These days, I spend a lot of my time using public transport.
Consequently, it means you have little choice in who you end up sharing the start and end of your day with.
In the car, you can slap on the radio and drift into your own little world, having a little sing song as you ease into the working day or unwind on the journey home.
On a train, its different.
While you’re invariably travelling with the same set of commuters, each day can be a lottery on who you are going to end up alongside.
Ideally, you’ll get a bookish, quiet type who’ll spend the journey curled up in the pages of their novel. Or you might land the modern equivalent - someone who just sits there gently scrolling through Facebook or Twitter or whatever on their phone.
But then there’s the ones at the other end of the scale.
The ones with big headphones who subject you to a tinny “tchkka-tchkka-tchkka” soundtrack, as frustrating as it is annoying as you try and work out exactly what they are listening to.
Sometimes you get the chatters, the ones who want a little bit of tittle-tattle as the train clunks towards its destination.
And that’s not to mention the lairy, loudmouth drunk talking to no-one in particular while everyone avoids eye contact that I sometimes have to suffer.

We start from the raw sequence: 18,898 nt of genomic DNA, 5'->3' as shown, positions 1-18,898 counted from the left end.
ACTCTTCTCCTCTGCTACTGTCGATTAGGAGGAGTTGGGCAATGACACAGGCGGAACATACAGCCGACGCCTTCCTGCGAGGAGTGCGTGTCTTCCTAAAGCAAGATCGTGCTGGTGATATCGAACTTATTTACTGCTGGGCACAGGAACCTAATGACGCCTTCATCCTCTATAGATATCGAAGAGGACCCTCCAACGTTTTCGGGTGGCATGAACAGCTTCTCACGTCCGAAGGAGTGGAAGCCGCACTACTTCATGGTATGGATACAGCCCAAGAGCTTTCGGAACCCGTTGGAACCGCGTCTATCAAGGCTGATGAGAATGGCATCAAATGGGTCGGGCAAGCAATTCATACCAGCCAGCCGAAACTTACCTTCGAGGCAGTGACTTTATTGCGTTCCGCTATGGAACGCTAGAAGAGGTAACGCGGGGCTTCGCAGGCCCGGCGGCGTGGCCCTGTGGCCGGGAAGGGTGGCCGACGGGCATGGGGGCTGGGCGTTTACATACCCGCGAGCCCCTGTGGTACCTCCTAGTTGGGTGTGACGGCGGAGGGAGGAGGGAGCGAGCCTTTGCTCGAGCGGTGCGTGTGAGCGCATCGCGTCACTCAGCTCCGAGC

However, the worst of the crop have to be the callers, the ones who bawl and yell into their mobiles, Dom Joly style - ensuring that you hear every last cough and spit of their conversation.
“It’s good to talk,” as the late Bob Hoskins used to inform us on those BT adverts back in the 90s - a sentiment I largely agree with.
But not when I’m being subjected to it at close range at 7.30am of a morning.
In recent weeks I’ve had the full works.
Medical procedures described with no lack of attention to detail, the (excuse the pun) ins and outs of sexual encounters graphically described (including one woman happily telling her friend of a romantic interlude behind Lidl) and marital break-ups and disharmony (“I’m going to tell Paul he’s dumped) - yes, you are, along with a packed carriage of rail commuters hanging on your every word.
There’s a time and a place for these kind of calls - and trains and buses aren’t that place.
It seems that people are sometimes blissfully unaware of their surroundings and when its appropriate or not to divulge their personal lives to all and sundry. If I take a call that needs to be taken privately, I’ll wait and call back.
Facebook has helped add to this culture of overshare with people quick to plaster their space on the web with everything under the sun.
I realise that my grumblings won’t change a thing and I can no doubt look forward to hearing more lurid stories on my journeys for days, weeks, months and years to come.
I must get some earplugs.